Wide range of topics on different aspects of traditional community’s social life is covered under this theme. These problems will be viewed in contemporary life and from the historical perspectives.

  1. Polyphony in Secular and Sacred Music

This comprises interaction between traditional polyphony and early forms of professional polyphony in various European countries are the main topics of this theme, although the papers dedicated to other regions and time span are also welcome.

  1. Traditional Instrumental Polyphony

Although central topic of the symposium is vocal polyphony, different aspects of the interaction of vocal and instrumental polyphony might be discussed under this theme

  1. World Music and Traditional Polyphony

“World Music” expresses the aspiration of different cultures towards harmonization. The idea of “Global Village” testifies to the universal character of music. Interested people study traditional singing on the spot; traditional singers are invited to teach in other countries. What is lost or gained in this process?

Round table: “Traditional Music and Contemporary Society

The dramatic changes in the habitat and environment caused by globalization have given rise to new forms/ways of functioning to traditional music in present day society. There are newly emerged musical styles combining traditional music with contemporary musical expressions and thus adapting it to the needs of modern society. At the same time, traditional music continues to develop in rural areas, although forms of its representation are tightly connected with trends offered by modern world. Thus, a new phenomenon, such as folk tourism has penetrated rural areas. The discussion of the round table will focus on the challenges or benefits that contemporary environment brings to traditional music, from the perspective of tradition bearers, musicians, ethnomusicologists. Accordingly, we will try to initiate discussion between the representatives of all different roles within traditional music and thus, encourage their future dialogues.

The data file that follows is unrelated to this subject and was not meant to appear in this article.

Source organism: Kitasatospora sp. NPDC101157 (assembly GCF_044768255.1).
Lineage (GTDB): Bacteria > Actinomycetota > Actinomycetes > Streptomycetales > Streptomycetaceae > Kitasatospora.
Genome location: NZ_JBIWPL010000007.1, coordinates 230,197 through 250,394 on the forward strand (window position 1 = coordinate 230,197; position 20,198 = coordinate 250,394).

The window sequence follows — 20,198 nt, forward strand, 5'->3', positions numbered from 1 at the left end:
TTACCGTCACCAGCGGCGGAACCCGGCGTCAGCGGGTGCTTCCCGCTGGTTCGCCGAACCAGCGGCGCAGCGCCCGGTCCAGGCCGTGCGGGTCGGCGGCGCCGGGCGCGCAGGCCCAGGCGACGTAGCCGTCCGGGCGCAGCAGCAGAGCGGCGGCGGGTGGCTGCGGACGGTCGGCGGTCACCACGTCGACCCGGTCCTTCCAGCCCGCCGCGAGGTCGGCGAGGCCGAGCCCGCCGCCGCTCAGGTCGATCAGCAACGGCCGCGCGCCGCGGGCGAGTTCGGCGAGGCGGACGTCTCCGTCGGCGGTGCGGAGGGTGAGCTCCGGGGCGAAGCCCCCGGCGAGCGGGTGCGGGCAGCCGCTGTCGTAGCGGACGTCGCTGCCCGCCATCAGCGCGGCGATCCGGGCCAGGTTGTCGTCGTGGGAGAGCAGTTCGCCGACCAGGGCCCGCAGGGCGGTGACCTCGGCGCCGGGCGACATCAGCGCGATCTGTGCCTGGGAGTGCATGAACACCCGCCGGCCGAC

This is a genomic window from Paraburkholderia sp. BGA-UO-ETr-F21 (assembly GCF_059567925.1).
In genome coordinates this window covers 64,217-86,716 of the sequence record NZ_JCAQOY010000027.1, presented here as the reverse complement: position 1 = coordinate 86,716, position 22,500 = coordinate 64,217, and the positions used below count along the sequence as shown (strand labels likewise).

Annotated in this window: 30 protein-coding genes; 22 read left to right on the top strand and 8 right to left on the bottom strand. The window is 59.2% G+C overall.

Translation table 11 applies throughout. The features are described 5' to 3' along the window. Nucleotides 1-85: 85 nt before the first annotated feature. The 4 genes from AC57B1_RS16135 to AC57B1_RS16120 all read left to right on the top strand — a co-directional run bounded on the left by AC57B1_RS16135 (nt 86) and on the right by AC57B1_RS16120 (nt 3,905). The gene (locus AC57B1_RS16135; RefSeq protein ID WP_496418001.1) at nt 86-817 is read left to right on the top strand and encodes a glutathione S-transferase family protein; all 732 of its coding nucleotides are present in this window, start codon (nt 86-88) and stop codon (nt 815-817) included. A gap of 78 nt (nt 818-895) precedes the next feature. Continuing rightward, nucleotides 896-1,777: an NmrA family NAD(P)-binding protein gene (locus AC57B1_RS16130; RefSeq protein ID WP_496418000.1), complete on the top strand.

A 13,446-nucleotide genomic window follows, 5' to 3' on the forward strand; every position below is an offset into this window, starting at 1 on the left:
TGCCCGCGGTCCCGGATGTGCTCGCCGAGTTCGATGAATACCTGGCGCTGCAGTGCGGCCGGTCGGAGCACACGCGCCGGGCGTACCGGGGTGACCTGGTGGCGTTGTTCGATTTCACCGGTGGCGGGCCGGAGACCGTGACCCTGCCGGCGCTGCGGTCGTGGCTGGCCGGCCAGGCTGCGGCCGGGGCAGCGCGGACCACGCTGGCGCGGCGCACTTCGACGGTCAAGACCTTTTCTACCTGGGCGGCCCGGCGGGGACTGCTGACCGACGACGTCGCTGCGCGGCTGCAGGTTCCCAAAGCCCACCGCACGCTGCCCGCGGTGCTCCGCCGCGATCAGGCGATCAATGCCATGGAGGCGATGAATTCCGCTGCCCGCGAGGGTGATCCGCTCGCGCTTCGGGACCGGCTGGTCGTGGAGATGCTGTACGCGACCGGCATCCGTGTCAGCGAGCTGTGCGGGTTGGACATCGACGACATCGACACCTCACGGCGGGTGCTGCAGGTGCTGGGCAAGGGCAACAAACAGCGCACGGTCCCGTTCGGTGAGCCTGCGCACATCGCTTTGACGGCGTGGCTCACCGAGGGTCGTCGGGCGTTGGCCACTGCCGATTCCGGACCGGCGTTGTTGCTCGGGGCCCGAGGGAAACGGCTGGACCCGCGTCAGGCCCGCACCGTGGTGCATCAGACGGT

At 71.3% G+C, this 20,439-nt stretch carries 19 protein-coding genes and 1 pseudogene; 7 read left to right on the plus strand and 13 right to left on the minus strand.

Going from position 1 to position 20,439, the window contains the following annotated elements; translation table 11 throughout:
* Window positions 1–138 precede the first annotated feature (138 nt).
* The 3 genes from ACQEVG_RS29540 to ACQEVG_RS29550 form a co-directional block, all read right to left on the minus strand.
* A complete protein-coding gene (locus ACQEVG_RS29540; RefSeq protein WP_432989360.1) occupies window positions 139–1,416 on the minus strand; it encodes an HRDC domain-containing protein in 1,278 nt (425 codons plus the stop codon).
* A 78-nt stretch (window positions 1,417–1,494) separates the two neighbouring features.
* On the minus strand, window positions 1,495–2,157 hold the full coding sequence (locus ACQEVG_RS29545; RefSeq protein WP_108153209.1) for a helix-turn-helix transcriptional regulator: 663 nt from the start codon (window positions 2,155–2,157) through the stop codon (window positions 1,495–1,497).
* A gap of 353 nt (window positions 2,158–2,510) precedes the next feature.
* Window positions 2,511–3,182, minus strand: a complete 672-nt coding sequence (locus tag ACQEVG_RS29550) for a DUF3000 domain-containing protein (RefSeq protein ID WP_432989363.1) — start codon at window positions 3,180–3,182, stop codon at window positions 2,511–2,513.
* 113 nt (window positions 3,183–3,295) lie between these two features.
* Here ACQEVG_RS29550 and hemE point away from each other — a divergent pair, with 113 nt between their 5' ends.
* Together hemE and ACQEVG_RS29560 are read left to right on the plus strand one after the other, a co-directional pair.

The Program Committee encourages submission of individual, panel, poster and

round-table proposals:

  • Individual paper will be allotted up to 20 minutes followed by 10 minutes for questions and discussion;
  • Panel presentation includes two or three papers, 20 minutes each, followed by 10 minute discussion;
  • Poster presenters will be allotted 10 minutes for presentation in Power Point format and 5 minutes for discussion. Poster presenters are kindly requested to bring a prepared 80 cm wide x 100 cm tall poster to the symposium;
  • About 2-hour-long Round table session includes not more than four presenters (10 minutes each). The audience is encouraged to participate in the discussion.

Abstracts, CVs and full papers

Abstracts and short CVs – both texts no more than 1800 characters (both should be inserted in the on-line registration form).

The full texts – maximum 7 pages, font New Times Roman, size 12, spacing 1.5.

On-line Registration        

On-line registration (Name, Surname, Country, Organization, Position, Email, Title

of the article, Abstract and short Bio) is obligatory for the participation in the symposium.